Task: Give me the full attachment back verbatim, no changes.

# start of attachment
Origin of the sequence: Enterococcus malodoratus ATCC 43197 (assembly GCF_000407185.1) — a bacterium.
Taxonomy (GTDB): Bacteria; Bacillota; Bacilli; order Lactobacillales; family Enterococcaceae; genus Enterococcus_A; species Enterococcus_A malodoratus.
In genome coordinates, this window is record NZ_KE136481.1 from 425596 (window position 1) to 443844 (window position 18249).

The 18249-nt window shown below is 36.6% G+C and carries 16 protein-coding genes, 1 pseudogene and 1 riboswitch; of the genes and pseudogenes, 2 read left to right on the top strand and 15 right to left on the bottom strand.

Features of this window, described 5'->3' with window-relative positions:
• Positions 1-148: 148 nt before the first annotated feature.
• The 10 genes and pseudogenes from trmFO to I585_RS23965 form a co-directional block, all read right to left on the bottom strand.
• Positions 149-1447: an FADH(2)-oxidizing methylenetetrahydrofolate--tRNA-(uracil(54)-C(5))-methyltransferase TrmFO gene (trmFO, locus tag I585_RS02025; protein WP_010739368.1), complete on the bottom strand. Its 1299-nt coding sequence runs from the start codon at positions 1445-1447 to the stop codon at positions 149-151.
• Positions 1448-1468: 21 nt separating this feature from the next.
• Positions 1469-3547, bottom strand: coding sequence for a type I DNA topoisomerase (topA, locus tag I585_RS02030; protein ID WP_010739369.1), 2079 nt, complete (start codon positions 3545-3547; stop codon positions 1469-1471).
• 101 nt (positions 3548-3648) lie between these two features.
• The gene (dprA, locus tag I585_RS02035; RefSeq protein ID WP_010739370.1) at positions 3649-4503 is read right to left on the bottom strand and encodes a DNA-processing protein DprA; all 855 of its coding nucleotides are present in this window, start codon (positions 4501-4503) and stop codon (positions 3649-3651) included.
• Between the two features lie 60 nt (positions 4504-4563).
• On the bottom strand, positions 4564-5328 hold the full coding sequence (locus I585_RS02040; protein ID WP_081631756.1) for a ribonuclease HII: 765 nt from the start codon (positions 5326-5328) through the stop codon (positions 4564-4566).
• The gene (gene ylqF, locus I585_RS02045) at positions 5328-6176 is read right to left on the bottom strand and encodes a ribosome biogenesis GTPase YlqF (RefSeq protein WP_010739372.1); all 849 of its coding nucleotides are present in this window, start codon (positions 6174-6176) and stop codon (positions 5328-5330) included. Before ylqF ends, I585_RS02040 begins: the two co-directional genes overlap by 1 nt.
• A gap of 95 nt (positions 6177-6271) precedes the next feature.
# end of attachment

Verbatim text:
Origin of the sequence: Enterococcus malodoratus ATCC 43197 (assembly GCF_000407185.1) — a bacterium.
Taxonomy (GTDB): Bacteria; Bacillota; Bacilli; order Lactobacillales; family Enterococcaceae; genus Enterococcus_A; species Enterococcus_A malodoratus.
In genome coordinates, this window is record NZ_KE136481.1 from 425596 (window position 1) to 443844 (window position 18249).

The 18249-nt window shown below is 36.6% G+C and carries 16 protein-coding genes, 1 pseudogene and 1 riboswitch; of the genes and pseudogenes, 2 read left to right on the top strand and 15 right to left on the bottom strand.

Features of this window, described 5'->3' with window-relative positions:
• Positions 1-148: 148 nt before the first annotated feature.
• The 10 genes and pseudogenes from trmFO to I585_RS23965 form a co-directional block, all read right to left on the bottom strand.
• Positions 149-1447: an FADH(2)-oxidizing methylenetetrahydrofolate--tRNA-(uracil(54)-C(5))-methyltransferase TrmFO gene (trmFO, locus tag I585_RS02025; protein WP_010739368.1), complete on the bottom strand. Its 1299-nt coding sequence runs from the start codon at positions 1445-1447 to the stop codon at positions 149-151.
• Positions 1448-1468: 21 nt separating this feature from the next.
• Positions 1469-3547, bottom strand: coding sequence for a type I DNA topoisomerase (topA, locus tag I585_RS02030; protein ID WP_010739369.1), 2079 nt, complete (start codon positions 3545-3547; stop codon positions 1469-1471).
• 101 nt (positions 3548-3648) lie between these two features.
• The gene (dprA, locus tag I585_RS02035; RefSeq protein ID WP_010739370.1) at positions 3649-4503 is read right to left on the bottom strand and encodes a DNA-processing protein DprA; all 855 of its coding nucleotides are present in this window, start codon (positions 4501-4503) and stop codon (positions 3649-3651) included.
• Between the two features lie 60 nt (positions 4504-4563).
• On the bottom strand, positions 4564-5328 hold the full coding sequence (locus I585_RS02040; protein ID WP_081631756.1) for a ribonuclease HII: 765 nt from the start codon (positions 5326-5328) through the stop codon (positions 4564-4566).
• The gene (gene ylqF, locus I585_RS02045) at positions 5328-6176 is read right to left on the bottom strand and encodes a ribosome biogenesis GTPase YlqF (RefSeq protein WP_010739372.1); all 849 of its coding nucleotides are present in this window, start codon (positions 6174-6176) and stop codon (positions 5328-5330) included. Before ylqF ends, I585_RS02040 begins: the two co-directional genes overlap by 1 nt.
• A gap of 95 nt (positions 6177-6271) precedes the next feature.